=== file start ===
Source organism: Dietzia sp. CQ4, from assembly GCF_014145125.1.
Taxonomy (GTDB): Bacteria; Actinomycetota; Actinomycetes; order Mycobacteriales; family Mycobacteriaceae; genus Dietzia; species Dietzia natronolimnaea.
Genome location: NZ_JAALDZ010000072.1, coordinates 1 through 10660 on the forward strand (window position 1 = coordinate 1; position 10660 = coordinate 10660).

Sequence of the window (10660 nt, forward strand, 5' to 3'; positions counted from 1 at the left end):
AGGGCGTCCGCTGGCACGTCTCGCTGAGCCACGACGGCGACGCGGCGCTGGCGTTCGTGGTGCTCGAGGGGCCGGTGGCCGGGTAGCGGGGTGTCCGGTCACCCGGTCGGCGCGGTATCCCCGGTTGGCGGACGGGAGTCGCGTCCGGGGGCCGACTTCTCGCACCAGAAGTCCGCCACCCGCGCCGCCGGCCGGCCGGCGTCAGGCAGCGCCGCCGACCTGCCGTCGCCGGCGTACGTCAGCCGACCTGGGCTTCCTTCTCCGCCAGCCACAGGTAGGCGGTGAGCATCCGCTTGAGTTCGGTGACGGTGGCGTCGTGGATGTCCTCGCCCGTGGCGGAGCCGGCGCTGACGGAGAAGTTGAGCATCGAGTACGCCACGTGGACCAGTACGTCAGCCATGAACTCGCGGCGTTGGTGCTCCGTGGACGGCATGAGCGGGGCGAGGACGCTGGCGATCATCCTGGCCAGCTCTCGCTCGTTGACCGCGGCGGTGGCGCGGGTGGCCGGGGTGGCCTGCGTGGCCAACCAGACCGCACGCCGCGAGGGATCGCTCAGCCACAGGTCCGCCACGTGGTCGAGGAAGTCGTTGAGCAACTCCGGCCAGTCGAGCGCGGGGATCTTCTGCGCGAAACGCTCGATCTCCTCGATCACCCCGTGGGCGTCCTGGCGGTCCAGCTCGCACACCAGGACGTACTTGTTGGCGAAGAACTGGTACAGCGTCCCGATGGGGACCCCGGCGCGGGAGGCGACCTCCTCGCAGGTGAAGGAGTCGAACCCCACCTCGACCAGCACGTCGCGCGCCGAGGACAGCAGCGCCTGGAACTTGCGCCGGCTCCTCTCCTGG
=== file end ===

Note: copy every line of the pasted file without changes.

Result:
Source organism: Dietzia sp. CQ4, from assembly GCF_014145125.1.
Taxonomy (GTDB): Bacteria; Actinomycetota; Actinomycetes; order Mycobacteriales; family Mycobacteriaceae; genus Dietzia; species Dietzia natronolimnaea.
Genome location: NZ_JAALDZ010000072.1, coordinates 1 through 10660 on the forward strand (window position 1 = coordinate 1; position 10660 = coordinate 10660).

Sequence of the window (10660 nt, forward strand, 5' to 3'; positions counted from 1 at the left end):
AGGGCGTCCGCTGGCACGTCTCGCTGAGCCACGACGGCGACGCGGCGCTGGCGTTCGTGGTGCTCGAGGGGCCGGTGGCCGGGTAGCGGGGTGTCCGGTCACCCGGTCGGCGCGGTATCCCCGGTTGGCGGACGGGAGTCGCGTCCGGGGGCCGACTTCTCGCACCAGAAGTCCGCCACCCGCGCCGCCGGCCGGCCGGCGTCAGGCAGCGCCGCCGACCTGCCGTCGCCGGCGTACGTCAGCCGACCTGGGCTTCCTTCTCCGCCAGCCACAGGTAGGCGGTGAGCATCCGCTTGAGTTCGGTGACGGTGGCGTCGTGGATGTCCTCGCCCGTGGCGGAGCCGGCGCTGACGGAGAAGTTGAGCATCGAGTACGCCACGTGGACCAGTACGTCAGCCATGAACTCGCGGCGTTGGTGCTCCGTGGACGGCATGAGCGGGGCGAGGACGCTGGCGATCATCCTGGCCAGCTCTCGCTCGTTGACCGCGGCGGTGGCGCGGGTGGCCGGGGTGGCCTGCGTGGCCAACCAGACCGCACGCCGCGAGGGATCGCTCAGCCACAGGTCCGCCACGTGGTCGAGGAAGTCGTTGAGCAACTCCGGCCAGTCGAGCGCGGGGATCTTCTGCGCGAAACGCTCGATCTCCTCGATCACCCCGTGGGCGTCCTGGCGGTCCAGCTCGCACACCAGGACGTACTTGTTGGCGAAGAACTGGTACAGCGTCCCGATGGGGACCCCGGCGCGGGAGGCGACCTCCTCGCAGGTGAAGGAGTCGAACCCCACCTCGACCAGCACGTCGCGCGCCGAGGACAGCAGCGCCTGGAACTTGCGCCGGCTCCTCTCCTGG